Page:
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Schoolgirls benefit from the sanitary towels

At least 500 schoolgirls from S.A. JoyTown Secondary School in Thika Sub-County have benefited from a year-long supply of sanitary towels.

This is after Bethel Network, in collaboration with Kenya Broadcasting Corporation, joined hands in an effort geared towards supporting girls’ education in the country.

The effort aims to address the significant challenges faced by young girls in accessing menstrual hygiene products, which often lead to missed classes and hindrances to their education.

Research has shown that 65 per cent of girls in Kenya often miss school for four to five days a month due to inadequate access to menstrual hygiene products. The high cost of sanitary towels often makes them unaffordable for many young girls and their families in Kenya. This pressing issue perpetuates the cycle of absenteeism and restricts girls from fully pursuing educational opportunities.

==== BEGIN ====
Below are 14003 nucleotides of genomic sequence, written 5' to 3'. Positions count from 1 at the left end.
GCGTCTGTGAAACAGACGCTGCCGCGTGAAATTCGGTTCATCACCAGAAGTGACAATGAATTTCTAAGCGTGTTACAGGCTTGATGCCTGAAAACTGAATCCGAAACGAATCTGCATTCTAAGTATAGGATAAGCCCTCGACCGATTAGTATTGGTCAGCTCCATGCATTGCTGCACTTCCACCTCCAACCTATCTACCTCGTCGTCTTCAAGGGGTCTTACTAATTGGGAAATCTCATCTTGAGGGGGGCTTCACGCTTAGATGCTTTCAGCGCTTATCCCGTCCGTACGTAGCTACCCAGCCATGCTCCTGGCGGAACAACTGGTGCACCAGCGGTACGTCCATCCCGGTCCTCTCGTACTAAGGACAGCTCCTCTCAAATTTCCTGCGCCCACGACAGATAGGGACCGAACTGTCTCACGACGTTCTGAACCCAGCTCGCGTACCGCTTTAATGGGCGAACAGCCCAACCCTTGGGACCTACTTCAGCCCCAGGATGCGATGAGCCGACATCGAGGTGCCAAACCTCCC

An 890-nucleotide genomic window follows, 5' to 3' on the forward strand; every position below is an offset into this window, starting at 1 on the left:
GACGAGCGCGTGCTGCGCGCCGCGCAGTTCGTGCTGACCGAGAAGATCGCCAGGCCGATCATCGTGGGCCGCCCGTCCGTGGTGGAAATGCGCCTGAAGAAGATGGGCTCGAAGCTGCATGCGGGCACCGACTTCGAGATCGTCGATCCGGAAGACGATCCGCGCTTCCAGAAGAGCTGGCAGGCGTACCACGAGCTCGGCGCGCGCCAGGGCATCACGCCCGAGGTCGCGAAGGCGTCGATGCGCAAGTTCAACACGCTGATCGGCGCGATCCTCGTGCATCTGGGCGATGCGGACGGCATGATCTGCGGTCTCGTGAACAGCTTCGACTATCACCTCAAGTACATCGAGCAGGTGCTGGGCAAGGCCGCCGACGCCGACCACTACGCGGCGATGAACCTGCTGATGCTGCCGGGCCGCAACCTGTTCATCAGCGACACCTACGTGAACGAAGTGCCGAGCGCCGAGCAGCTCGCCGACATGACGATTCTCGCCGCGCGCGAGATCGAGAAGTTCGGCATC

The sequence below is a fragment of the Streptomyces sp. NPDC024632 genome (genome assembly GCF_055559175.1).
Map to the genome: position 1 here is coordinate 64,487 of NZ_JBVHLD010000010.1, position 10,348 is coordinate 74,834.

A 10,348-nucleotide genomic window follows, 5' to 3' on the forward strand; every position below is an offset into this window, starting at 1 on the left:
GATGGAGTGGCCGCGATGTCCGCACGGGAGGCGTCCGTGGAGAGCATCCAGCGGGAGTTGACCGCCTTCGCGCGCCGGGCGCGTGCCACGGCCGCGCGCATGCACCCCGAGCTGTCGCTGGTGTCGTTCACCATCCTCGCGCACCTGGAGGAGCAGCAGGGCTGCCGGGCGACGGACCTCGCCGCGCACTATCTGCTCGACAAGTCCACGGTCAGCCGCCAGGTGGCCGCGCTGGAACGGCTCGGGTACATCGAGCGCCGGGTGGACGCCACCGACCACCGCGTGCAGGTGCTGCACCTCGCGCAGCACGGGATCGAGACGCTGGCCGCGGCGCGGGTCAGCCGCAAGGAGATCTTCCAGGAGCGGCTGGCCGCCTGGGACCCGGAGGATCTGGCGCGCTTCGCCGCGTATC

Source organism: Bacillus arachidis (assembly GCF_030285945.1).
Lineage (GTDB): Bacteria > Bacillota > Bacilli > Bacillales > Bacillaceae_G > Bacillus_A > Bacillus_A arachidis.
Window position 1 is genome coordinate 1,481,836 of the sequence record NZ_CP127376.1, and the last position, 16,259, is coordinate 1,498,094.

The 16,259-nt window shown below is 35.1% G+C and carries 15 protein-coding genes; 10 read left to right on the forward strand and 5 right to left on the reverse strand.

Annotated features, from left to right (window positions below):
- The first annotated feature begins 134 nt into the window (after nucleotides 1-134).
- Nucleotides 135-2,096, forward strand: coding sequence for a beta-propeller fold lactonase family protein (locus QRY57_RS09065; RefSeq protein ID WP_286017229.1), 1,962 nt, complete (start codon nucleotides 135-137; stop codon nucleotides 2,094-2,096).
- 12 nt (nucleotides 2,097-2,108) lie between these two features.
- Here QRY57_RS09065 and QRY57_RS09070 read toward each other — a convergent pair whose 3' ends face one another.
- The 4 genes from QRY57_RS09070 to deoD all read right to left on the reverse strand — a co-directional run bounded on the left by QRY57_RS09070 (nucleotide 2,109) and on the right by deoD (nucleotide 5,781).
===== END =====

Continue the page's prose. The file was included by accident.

Speaking at the event, Nurse Liz Kuya from Bethel Network stated that providing a girl with underwear and sanitary pads may increase her chances of staying in school by a huge margin.

“As a network, we believe in empowering girls and women, and we have recognised that one of the ways to achieve this is to prioritise their access to quality education. Absenteeism from school when a girl receives her monthly period is unacceptable because she ends up missing a lot of school. We are particularly proud to be involved in this initiative, which aims to break the barriers that prevent young girls from attending school and reaching their full potential,” she added.

She appealed to male parents to support their daughters so that they know that menstruation was natural.

The students were also given more insights on life skills—self-awareness, self-esteem, appreciation of others, interpersonal relationships, goal-setting, and assertiveness—and guided on menstrual hygiene materials.

Building on this impactful endeavour, the network hopes to extend its support to four regions in Kenya, namely Kitale, Kajiado, Nairobi, and Makueni, by providing girls with a supply of sanitary pads to alleviate their burden and create a more supportive environment for girls to thrive academically.

By Hellen Lunalo

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